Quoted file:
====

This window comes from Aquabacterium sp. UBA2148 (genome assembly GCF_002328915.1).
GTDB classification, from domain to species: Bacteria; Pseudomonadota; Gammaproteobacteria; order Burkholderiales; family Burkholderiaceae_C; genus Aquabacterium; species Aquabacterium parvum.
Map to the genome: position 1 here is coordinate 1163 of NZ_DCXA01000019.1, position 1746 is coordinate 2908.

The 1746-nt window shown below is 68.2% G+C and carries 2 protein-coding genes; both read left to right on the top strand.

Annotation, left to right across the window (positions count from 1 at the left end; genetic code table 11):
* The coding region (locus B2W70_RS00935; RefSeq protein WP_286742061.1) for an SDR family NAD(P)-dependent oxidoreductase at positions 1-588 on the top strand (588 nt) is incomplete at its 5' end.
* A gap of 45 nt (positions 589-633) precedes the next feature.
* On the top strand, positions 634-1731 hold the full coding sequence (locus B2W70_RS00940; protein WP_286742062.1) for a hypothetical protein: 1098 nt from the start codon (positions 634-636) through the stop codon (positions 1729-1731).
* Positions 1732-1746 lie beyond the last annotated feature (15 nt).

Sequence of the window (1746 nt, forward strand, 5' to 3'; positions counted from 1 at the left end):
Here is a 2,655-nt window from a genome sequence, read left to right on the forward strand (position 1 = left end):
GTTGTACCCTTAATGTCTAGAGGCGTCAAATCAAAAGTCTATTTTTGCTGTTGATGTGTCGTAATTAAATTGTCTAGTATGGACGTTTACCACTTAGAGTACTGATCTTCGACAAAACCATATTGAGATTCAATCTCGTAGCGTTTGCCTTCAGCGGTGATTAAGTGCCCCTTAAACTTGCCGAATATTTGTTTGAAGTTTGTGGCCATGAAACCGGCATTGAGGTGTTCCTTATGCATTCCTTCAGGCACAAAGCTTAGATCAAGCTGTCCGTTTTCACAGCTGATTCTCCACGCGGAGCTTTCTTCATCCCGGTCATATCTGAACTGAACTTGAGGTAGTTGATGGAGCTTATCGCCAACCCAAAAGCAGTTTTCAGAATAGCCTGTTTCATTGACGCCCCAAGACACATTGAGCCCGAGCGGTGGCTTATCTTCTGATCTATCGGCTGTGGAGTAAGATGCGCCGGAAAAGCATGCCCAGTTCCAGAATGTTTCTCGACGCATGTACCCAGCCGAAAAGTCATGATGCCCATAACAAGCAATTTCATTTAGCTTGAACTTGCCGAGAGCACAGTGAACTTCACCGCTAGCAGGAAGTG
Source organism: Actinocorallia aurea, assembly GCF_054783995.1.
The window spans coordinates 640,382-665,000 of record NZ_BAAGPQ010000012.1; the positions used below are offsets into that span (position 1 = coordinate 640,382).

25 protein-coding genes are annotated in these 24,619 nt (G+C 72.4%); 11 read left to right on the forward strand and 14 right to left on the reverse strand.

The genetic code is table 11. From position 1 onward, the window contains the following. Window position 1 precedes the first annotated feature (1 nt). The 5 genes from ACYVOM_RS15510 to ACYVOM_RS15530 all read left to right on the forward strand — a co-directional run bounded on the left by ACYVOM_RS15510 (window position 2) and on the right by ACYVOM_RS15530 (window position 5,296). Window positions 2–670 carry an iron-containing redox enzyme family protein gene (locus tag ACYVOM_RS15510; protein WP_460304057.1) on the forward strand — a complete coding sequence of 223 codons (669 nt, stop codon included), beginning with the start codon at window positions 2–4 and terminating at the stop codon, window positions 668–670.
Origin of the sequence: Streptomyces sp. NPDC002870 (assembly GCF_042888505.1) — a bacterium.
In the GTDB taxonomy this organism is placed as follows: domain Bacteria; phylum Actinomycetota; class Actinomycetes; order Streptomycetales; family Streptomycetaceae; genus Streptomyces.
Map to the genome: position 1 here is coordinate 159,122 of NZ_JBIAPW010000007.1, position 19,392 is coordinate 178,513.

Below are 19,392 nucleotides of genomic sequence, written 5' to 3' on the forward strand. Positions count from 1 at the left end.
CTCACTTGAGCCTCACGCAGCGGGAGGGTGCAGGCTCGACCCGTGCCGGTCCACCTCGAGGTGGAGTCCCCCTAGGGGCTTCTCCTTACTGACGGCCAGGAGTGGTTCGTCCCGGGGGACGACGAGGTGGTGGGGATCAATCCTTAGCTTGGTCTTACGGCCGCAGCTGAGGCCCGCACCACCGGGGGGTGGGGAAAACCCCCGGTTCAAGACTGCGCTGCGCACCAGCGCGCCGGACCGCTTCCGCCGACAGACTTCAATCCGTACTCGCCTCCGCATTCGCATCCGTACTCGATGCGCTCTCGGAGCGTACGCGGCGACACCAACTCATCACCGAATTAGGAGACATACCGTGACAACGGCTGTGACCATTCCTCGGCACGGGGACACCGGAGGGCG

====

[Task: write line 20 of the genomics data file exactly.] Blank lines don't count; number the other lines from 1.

Below are 19,392 nucleotides of genomic sequence, written 5' to 3' on the forward strand. Positions count from 1 at the left end.